(ii) Initiating a rulemaking action (e.g., initiate new rulemaking, address the petition for rulemaking in an ongoing rulemaking, address the petition for rulemaking in a planned rulemaking) that considers the issues raised by a petition for rulemaking, and informing the petitioner in writing of its decision and the associated Docket ID of the rulemaking action, if applicable.

(i) PRM Resolution—(1) PRM resolution published in the Federal Register. The NRC will publish a Federal Register notice informing the public that it has concluded all planned regulatory action with respect to some or all of the issues presented in a petition for rulemaking. This may occur by adoption of a final rule related to the petition for rulemaking, denial by the NRC of the petition for rulemaking at any stage of the regulatory process, or the petitioner's withdrawal of the petition for rulemaking at any stage of the regulatory process. As applicable, the Federal Register notice will include a discussion of how the regulatory action addresses the issues raised by the petitioner, the NRC's grounds for denial of the petition for rulemaking, or information on the withdrawal request submitted by the petitioner. The notice will also include the NRC's response to any public comments received (if comments are requested), unless the NRC has indicated that it will not be providing formal written responses to each comment received.

(2) NRC decision not to proceed with rulemaking after closure of a PRM docket. If the NRC closes a PRM docket under paragraph (h)(2) of this section but subsequently decides not to carry out the planned rulemaking to publication of a final rule, then the NRC Start Printed Page 25898will notify the petitioner in writing of this decision and publish a notice in the Federal Register explaining the basis for its decision. The decision not to complete the rulemaking action will be documented as denial of the PRM in the docket file of the closed petition for rulemaking, in the Web sites, in the Unified Agenda, online in ADAMS and at http://www.regulations.gov as described in paragraph (j) of this section.

(j) Status of PRMs and rulemakings. (1) The NRC will document the most current information on active rulemakings at http://www.nrc.gov/​reading-rm/​doc-collections/​rulemaking-ruleforum/​rulemaking-dockets/​index.html and the most current information on petitions for rulemaking at http://www.nrc.gov/​reading-rm/​doc-collections/​rulemaking-ruleforum/​petitions-by-year.html.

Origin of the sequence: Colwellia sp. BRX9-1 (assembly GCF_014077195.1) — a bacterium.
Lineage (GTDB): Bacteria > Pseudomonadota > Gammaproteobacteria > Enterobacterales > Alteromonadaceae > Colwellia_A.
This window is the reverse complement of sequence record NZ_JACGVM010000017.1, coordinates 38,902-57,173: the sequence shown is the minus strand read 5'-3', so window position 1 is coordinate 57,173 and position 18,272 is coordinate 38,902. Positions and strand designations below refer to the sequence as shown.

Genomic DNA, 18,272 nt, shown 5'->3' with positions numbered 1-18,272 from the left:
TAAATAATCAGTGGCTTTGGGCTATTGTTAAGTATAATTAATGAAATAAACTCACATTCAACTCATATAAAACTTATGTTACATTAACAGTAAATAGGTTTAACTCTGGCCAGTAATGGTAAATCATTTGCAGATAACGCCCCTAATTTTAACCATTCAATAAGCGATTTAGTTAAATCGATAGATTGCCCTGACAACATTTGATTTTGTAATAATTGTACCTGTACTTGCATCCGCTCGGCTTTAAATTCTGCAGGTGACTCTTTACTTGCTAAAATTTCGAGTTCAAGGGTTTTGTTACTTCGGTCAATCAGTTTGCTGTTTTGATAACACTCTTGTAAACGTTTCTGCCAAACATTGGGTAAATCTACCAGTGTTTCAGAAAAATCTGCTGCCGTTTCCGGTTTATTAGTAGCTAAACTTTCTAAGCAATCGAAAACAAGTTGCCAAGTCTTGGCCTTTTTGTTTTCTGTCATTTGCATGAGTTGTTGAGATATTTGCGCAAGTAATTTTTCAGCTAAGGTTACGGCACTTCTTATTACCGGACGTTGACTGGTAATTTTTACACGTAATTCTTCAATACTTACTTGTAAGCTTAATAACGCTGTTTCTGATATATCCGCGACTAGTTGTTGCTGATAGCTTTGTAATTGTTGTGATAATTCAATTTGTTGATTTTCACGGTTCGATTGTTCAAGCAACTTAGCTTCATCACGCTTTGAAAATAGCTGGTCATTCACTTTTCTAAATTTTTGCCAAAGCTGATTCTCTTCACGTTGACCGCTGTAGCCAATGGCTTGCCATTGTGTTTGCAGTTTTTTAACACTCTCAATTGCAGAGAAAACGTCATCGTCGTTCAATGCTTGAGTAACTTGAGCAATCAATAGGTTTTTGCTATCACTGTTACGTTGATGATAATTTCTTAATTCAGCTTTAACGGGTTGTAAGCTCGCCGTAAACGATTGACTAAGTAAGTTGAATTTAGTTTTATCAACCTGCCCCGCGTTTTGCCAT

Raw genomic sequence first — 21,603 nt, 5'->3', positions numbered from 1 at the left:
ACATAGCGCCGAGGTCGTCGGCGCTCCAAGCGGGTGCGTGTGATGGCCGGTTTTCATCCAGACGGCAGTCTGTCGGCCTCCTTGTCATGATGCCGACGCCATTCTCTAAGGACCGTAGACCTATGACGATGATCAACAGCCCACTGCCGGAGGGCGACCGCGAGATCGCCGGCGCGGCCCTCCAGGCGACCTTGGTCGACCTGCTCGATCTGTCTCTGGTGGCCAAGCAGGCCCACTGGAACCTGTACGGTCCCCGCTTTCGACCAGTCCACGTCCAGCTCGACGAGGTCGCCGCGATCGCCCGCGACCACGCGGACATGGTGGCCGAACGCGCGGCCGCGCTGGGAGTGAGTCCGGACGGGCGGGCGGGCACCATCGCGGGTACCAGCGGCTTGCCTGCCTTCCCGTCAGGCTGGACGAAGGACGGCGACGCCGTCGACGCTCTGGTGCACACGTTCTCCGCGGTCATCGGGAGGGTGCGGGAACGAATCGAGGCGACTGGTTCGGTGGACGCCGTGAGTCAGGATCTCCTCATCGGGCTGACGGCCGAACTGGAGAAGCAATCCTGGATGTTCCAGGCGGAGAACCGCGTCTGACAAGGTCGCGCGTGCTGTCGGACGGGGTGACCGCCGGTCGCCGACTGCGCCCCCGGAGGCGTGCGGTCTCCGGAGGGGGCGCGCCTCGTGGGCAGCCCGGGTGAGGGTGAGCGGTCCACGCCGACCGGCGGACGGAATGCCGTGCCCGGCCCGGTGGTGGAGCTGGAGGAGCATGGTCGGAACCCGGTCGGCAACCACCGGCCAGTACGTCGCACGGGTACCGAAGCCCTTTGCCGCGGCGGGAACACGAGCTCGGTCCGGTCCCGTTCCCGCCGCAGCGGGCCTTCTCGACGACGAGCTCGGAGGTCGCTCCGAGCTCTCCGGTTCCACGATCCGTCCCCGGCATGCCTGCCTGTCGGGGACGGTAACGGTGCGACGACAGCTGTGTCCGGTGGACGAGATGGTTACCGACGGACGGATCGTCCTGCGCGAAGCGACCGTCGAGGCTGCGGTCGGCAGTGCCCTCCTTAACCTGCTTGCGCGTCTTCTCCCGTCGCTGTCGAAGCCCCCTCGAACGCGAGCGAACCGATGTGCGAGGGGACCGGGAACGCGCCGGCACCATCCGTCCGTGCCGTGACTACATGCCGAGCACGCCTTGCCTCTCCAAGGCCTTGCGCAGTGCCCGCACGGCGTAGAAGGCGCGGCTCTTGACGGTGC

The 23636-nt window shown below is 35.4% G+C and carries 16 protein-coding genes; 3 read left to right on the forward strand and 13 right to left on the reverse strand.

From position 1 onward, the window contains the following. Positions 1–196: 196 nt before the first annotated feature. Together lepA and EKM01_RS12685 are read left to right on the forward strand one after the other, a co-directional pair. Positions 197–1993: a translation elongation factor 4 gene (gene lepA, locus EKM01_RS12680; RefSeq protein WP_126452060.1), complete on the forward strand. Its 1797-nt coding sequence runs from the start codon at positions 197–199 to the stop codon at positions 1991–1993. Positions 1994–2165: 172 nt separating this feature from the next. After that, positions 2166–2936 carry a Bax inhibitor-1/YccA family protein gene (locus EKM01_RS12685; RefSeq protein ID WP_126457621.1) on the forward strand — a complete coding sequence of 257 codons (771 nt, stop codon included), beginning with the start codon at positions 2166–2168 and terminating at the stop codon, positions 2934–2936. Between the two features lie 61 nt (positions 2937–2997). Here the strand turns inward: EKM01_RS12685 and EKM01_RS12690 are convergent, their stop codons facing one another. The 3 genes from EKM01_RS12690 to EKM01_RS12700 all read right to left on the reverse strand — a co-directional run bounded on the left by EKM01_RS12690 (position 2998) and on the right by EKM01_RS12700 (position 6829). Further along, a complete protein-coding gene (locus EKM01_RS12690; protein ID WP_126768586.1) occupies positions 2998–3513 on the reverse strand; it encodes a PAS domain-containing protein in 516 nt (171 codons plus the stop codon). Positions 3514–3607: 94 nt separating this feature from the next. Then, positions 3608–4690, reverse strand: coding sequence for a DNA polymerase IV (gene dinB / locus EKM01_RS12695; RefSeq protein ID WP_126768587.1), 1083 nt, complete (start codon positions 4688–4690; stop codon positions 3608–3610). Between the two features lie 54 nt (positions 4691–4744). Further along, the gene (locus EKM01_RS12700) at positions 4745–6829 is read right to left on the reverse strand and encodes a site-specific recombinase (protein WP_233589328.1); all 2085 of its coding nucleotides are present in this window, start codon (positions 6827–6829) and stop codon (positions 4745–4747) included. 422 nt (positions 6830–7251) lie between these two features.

(2) The NRC will include a summary of the NRC's planned and ongoing rulemakings in the Governmentwide Unified Agenda of Federal Regulatory and Deregulatory Actions (the Unified Agenda), published semiannually. This Unified Agenda is available at http://www.reginfo.gov/​public/​do/​eAgendaMain/​.

(3) All docketed petitions, rulemakings, and public comments will be posted online in ADAMS and at http://www.regulations.gov.

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4. In § 2.811, revise paragraph (e) to read as follows:

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Filing of standard design certification application; required copies.
* * * * *

(e) Pre-application consultation. A prospective applicant for a standard design certification may consult with NRC staff before filing an application by writing to the Director, Division of New Reactor Licensing, U.S. Nuclear Regulatory Commission, Washington, DC 20555-0001, with respect to the subject matters listed in § 2.802(b)(1). A prospective petitioner also may telephone the Rules, Announcements, and Directives Branch, toll free on 1-800-368-5642, or send an email to Rulemaking.Comments@nrc.gov on these subject matters. In addition, a prospective applicant may confer informally with NRC staff BEFORE filing an application for a standard design certification, and the limitations on consultation in § 2.802(b)(2) do not apply.

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Dated at Rockville, Maryland, this 24th day of April 2013.

For the Nuclear Regulatory Commission.

Annette Vietti-Cook,

Secretary of the Commission.

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[FR Doc. 2013-10117 Filed 5-2-13; 8:45 am]

BILLING CODE 7590-01-P